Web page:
Visit any website devoted to British films and TV shows, and the talk’s been there for years.
“When will they make a movie of ‘The Sweeney’?” And “Ray Winstone should play Regan.”
“The Sweeney” is the iconic, gritty and violent British cop series of the ‘70s. And Winstone, the burly, tough Cockney star of “Sexy Beast,” “44 Inch Chest” and “The Departed” seemed like the only logical choice to bring the series’ central character, the any-means-necessary brawler at the heart of the story, to the screen.
But Winstone wasn’t so sure.
“My first job as an actor was working on the original series,” the actor, who just turned 56, recalls. “That’s going back 30-odd years ago. I was kind of an extra. I grew up watching it, and got to work with the original Regan, John Thaw, one of the great British actors.
“But I was fearful of taking it. He did the part so well, and I just wanted to hide away inside the character. Once you get over that fear, you realize you’ve got to bring something of yourself to the guy and make him your own. I felt a lot of responsibility to the show, and I think we all did, making this movie.”
“The Sweeney,” opening in U.S. theaters Friday, is a distinctly British take on the police procedural – two-fisted, action-packed, gritty and brisk. And Winstone is its beating heart.
He was the only logical choice, said London’s Daily Mirror. He “has the bullish charm, necessary hint of violence and mastery of Cockney rhyming slang to play” Regan, a cop who seems to be on the take, who sleeps with a member of his team who is married to one of his superiors.
“The Sweeney,” nicknamed after the infamous murderous Fleet Street barber Sweeney Todd, was “ground breaking TV” in 1970s Britain, Winstone says. “Before that, it was shows like (1960s) ‘Dixon of Dock Green,’ and ‘Softly Softly,’ chappies playing policemen, all oh-so-nice. ‘The Sweeney’ was the first time that British TV depicted working class cops living a working class life. Here was a show that got dirty in showing how the police really go about their business. Not only ‘the villains,’ liked it. The actual straight-goer, as we call the man in the street, could relate to it.”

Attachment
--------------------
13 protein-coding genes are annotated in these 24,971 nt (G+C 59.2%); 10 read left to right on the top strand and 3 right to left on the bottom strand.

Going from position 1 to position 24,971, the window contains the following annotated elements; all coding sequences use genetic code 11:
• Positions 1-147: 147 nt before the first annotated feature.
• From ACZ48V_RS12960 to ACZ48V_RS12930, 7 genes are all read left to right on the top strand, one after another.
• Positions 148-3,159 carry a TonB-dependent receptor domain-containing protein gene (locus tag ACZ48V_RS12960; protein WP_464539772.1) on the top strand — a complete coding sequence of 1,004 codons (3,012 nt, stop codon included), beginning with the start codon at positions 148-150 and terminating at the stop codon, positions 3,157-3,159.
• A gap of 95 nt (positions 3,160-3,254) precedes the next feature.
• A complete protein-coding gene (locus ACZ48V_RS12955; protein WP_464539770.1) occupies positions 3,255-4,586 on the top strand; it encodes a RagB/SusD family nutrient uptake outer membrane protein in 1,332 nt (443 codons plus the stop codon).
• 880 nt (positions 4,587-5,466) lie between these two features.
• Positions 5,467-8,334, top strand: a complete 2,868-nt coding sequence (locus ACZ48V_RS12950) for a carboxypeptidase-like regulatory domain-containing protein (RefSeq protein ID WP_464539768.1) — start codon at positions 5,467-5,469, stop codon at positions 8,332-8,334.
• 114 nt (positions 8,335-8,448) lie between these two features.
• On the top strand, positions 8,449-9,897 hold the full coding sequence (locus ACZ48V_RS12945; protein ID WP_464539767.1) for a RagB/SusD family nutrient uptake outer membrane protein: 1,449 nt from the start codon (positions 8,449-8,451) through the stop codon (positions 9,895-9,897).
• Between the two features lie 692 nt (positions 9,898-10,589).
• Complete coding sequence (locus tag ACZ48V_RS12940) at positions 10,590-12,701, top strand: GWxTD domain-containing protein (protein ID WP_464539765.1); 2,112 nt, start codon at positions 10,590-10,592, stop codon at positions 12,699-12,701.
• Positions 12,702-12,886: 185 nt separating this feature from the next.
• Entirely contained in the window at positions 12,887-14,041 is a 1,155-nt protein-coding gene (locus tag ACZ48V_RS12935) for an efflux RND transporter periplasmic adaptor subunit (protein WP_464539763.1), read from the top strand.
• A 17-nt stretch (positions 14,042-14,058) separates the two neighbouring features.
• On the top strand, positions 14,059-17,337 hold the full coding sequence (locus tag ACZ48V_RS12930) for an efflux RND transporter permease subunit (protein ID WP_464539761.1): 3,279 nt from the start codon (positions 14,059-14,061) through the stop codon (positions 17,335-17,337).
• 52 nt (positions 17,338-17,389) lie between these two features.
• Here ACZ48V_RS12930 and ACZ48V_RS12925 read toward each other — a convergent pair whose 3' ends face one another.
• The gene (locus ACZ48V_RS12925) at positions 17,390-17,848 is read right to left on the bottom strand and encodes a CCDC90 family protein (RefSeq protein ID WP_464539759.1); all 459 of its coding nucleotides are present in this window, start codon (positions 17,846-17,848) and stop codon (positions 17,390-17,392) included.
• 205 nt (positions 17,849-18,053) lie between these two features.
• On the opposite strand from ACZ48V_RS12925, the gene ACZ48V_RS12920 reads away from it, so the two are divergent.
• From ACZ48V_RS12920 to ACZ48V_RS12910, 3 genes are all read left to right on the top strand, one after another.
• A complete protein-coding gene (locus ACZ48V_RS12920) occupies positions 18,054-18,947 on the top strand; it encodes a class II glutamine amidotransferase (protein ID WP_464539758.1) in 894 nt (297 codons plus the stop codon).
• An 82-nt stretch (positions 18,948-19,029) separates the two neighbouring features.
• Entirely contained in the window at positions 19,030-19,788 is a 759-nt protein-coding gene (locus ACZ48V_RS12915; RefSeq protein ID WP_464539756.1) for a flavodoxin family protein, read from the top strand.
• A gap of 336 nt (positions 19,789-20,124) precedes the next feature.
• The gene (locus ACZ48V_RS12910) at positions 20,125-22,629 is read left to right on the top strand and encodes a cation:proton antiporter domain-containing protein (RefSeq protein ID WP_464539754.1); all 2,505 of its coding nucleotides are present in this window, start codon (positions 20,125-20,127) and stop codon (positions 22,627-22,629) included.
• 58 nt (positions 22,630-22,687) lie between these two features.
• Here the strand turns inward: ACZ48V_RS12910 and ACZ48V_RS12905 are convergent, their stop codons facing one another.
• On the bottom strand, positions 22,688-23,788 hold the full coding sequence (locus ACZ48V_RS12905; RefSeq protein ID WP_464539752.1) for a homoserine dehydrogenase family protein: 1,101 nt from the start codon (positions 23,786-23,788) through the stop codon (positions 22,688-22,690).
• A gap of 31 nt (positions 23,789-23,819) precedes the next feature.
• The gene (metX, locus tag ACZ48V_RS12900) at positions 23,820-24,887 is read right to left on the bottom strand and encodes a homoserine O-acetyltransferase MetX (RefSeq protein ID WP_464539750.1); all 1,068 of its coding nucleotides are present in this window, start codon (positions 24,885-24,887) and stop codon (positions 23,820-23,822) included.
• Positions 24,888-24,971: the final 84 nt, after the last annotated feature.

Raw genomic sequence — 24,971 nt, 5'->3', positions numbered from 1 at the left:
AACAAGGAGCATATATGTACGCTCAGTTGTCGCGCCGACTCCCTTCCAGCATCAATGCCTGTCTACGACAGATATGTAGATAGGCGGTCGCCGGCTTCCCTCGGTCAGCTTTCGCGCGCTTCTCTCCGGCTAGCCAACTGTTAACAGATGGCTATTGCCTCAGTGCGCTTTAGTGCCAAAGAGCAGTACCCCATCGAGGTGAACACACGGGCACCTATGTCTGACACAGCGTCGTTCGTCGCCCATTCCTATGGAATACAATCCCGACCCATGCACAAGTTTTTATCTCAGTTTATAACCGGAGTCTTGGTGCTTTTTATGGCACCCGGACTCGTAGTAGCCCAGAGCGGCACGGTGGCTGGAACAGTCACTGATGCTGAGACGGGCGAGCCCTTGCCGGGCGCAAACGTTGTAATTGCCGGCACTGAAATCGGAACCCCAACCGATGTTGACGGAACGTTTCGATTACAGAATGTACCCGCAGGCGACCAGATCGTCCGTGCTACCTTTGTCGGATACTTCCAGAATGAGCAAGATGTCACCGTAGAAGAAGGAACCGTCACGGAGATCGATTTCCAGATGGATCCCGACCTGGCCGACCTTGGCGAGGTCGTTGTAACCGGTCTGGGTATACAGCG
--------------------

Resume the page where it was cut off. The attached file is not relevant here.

Winstone could connect to the show, even as a boy, “having met my share of cops, sometimes under less-than-pleasant circumstances. My preparation for this role, I have to say, was 50 years of my life.”
They set out to make a movie to show “how London has changed in 30 years,” Winstone says. “It’s a prettier city, now. It’s still got villains. But a chase through The National Gallery? Why not?
“It’s not a Hollywood chase movie or a French car chase. We made a tough as nails British movie, all about our culture, our slang, our class differences. I think people abroad like that kind of thing.”
It will require a little work on the part of the viewer, he concedes. Those working class accents, the rhyming slang of Cockney, take some getting used to.
“Listen, I remember watching ‘Raging Bull’ for the first time. And for fifteen minutes, I had no idea what those guys were talking about. I could tell it was good, and I stuck with it and eventually I got it. You get used to making out what guys from The Bronx, Brooklyn, New Jersey or Boston sound like. You have to listen carefully for the first bit, and then you get into the rhythm to it.
“In Britain, we understand’em. American gangster speak is like a second language to us. Same with Americans listening to the Cockney accents here. You’ll pick up on it. Even if you live in Louisiana. It is English, after all.”